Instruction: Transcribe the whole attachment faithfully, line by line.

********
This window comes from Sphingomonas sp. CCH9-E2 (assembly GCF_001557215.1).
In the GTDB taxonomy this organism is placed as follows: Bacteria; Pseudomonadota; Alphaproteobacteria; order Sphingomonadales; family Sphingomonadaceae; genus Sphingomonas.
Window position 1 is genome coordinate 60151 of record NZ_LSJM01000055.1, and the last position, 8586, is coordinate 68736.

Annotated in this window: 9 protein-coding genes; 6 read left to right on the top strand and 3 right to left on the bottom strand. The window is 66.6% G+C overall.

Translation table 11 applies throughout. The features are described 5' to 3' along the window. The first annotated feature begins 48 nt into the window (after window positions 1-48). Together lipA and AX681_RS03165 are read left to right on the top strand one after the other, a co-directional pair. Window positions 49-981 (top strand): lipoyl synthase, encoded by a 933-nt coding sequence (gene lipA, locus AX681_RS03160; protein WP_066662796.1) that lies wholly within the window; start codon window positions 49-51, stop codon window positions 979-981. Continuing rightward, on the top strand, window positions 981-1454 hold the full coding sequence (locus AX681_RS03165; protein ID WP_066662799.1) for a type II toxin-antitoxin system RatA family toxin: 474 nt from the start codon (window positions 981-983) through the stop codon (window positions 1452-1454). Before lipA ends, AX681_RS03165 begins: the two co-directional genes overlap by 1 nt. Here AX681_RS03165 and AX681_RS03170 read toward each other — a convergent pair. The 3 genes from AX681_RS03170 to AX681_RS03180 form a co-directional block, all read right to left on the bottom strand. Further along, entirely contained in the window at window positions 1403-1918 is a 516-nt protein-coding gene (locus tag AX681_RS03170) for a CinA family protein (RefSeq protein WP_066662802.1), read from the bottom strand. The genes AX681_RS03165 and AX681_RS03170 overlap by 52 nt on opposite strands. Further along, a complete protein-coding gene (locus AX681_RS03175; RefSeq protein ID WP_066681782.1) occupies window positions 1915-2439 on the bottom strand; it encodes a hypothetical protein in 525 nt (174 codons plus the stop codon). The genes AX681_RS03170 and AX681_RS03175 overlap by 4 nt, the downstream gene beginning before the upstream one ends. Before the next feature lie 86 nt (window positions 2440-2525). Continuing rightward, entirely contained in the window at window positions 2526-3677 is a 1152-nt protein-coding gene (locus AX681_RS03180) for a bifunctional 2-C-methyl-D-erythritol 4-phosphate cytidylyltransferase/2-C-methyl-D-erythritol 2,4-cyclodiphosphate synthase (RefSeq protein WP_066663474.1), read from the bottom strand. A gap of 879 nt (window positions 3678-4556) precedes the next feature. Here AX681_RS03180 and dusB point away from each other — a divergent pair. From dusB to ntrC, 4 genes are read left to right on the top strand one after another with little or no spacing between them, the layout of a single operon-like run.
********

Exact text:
This window comes from Sphingomonas sp. CCH9-E2 (assembly GCF_001557215.1).
In the GTDB taxonomy this organism is placed as follows: Bacteria; Pseudomonadota; Alphaproteobacteria; order Sphingomonadales; family Sphingomonadaceae; genus Sphingomonas.
Window position 1 is genome coordinate 60151 of record NZ_LSJM01000055.1, and the last position, 8586, is coordinate 68736.

Annotated in this window: 9 protein-coding genes; 6 read left to right on the top strand and 3 right to left on the bottom strand. The window is 66.6% G+C overall.

Translation table 11 applies throughout. The features are described 5' to 3' along the window. The first annotated feature begins 48 nt into the window (after window positions 1-48). Together lipA and AX681_RS03165 are read left to right on the top strand one after the other, a co-directional pair. Window positions 49-981 (top strand): lipoyl synthase, encoded by a 933-nt coding sequence (gene lipA, locus AX681_RS03160; protein WP_066662796.1) that lies wholly within the window; start codon window positions 49-51, stop codon window positions 979-981. Continuing rightward, on the top strand, window positions 981-1454 hold the full coding sequence (locus AX681_RS03165; protein ID WP_066662799.1) for a type II toxin-antitoxin system RatA family toxin: 474 nt from the start codon (window positions 981-983) through the stop codon (window positions 1452-1454). Before lipA ends, AX681_RS03165 begins: the two co-directional genes overlap by 1 nt. Here AX681_RS03165 and AX681_RS03170 read toward each other — a convergent pair. The 3 genes from AX681_RS03170 to AX681_RS03180 form a co-directional block, all read right to left on the bottom strand. Further along, entirely contained in the window at window positions 1403-1918 is a 516-nt protein-coding gene (locus tag AX681_RS03170) for a CinA family protein (RefSeq protein WP_066662802.1), read from the bottom strand. The genes AX681_RS03165 and AX681_RS03170 overlap by 52 nt on opposite strands. Further along, a complete protein-coding gene (locus AX681_RS03175; RefSeq protein ID WP_066681782.1) occupies window positions 1915-2439 on the bottom strand; it encodes a hypothetical protein in 525 nt (174 codons plus the stop codon). The genes AX681_RS03170 and AX681_RS03175 overlap by 4 nt, the downstream gene beginning before the upstream one ends. Before the next feature lie 86 nt (window positions 2440-2525). Continuing rightward, entirely contained in the window at window positions 2526-3677 is a 1152-nt protein-coding gene (locus AX681_RS03180) for a bifunctional 2-C-methyl-D-erythritol 4-phosphate cytidylyltransferase/2-C-methyl-D-erythritol 2,4-cyclodiphosphate synthase (RefSeq protein WP_066663474.1), read from the bottom strand. A gap of 879 nt (window positions 3678-4556) precedes the next feature. Here AX681_RS03180 and dusB point away from each other — a divergent pair. From dusB to ntrC, 4 genes are read left to right on the top strand one after another with little or no spacing between them, the layout of a single operon-like run.